How We Brought Camp Into our Religious School

November 16, 2014
The Journal of Youth Engagement is an online forum of ideas and dialogue for those committed to engaging youth in vibrant Jewish life and living. Join the discussion and become a contributor. Over the past five years, our congregation has endeavored to answer the question: “What do our parents want their children to get out of Religious School?” We have held meetings with parents across the congregation to better understand what they want. As a result of our meetings, we identified the following main goals:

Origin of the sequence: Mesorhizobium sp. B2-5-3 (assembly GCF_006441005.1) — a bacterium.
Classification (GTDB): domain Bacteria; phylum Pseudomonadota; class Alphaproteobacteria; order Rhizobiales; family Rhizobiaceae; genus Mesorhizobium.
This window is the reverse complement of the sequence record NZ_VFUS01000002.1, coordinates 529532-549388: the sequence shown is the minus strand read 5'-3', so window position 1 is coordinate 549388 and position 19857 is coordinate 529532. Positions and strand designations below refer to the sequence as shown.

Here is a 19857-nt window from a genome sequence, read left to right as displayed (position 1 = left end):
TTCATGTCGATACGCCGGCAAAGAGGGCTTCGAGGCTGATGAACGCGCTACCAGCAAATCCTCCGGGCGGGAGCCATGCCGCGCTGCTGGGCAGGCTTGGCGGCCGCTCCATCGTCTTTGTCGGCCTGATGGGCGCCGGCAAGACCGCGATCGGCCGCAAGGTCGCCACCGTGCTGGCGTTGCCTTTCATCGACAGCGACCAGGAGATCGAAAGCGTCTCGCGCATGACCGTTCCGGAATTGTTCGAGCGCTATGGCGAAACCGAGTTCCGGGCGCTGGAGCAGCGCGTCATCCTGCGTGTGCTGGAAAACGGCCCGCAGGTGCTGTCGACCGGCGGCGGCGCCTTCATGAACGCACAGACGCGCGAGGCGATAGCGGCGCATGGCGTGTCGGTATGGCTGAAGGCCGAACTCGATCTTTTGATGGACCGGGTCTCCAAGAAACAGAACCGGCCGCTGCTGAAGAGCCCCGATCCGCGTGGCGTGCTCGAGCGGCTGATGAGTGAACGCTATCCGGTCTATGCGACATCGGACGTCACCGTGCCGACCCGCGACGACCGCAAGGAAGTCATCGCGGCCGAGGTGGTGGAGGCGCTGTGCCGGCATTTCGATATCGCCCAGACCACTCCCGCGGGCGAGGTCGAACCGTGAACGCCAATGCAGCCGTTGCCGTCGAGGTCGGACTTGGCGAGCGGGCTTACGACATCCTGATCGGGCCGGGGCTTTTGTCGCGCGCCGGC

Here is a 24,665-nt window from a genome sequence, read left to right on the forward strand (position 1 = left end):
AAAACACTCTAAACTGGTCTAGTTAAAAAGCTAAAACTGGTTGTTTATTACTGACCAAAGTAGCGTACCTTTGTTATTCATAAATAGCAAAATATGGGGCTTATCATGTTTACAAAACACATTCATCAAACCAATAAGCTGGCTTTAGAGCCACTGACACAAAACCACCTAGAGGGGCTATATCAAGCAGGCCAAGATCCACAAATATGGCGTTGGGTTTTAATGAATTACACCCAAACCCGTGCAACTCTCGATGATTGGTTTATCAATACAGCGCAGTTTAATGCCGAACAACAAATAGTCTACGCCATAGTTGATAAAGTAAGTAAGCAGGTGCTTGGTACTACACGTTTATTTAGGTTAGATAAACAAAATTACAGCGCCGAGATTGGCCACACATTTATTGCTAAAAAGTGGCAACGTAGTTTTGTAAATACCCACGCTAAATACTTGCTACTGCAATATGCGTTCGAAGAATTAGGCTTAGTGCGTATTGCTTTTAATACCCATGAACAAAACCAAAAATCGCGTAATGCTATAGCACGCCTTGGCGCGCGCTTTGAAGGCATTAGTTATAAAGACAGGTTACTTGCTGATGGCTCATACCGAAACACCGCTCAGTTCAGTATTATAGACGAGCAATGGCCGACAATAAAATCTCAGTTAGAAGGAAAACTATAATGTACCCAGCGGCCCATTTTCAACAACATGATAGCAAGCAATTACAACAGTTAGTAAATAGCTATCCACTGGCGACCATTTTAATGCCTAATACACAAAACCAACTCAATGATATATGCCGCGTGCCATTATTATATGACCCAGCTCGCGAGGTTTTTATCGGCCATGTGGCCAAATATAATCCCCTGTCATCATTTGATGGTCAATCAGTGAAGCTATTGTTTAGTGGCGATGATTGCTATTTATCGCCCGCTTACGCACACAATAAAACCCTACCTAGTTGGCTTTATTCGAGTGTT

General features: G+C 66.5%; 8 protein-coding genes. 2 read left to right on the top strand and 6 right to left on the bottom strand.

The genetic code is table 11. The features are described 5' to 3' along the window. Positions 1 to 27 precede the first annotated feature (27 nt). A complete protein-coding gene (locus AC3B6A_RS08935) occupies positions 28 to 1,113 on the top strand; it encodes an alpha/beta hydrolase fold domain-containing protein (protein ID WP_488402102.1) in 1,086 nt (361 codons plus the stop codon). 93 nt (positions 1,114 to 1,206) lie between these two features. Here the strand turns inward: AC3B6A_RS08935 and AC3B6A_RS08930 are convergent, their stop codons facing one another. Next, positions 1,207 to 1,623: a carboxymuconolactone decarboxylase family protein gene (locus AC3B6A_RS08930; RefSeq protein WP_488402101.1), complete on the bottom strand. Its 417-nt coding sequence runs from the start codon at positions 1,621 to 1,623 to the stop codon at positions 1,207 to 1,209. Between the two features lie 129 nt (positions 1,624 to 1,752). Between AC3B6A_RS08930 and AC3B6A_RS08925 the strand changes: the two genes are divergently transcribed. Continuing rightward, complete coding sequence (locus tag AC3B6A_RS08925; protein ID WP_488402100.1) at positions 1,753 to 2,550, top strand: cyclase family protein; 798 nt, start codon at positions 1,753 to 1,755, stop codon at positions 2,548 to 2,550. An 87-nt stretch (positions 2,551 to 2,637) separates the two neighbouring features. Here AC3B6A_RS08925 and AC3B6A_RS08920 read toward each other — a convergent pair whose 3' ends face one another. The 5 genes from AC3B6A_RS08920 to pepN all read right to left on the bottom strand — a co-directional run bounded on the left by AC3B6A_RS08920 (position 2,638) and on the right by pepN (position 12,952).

• That they make friends
  • That they have fun while learning at Religious School
  • That their Jewish identity be developed through Jewish cultural and social experiences – time with friends doing Jewish activities such as cooking and singing.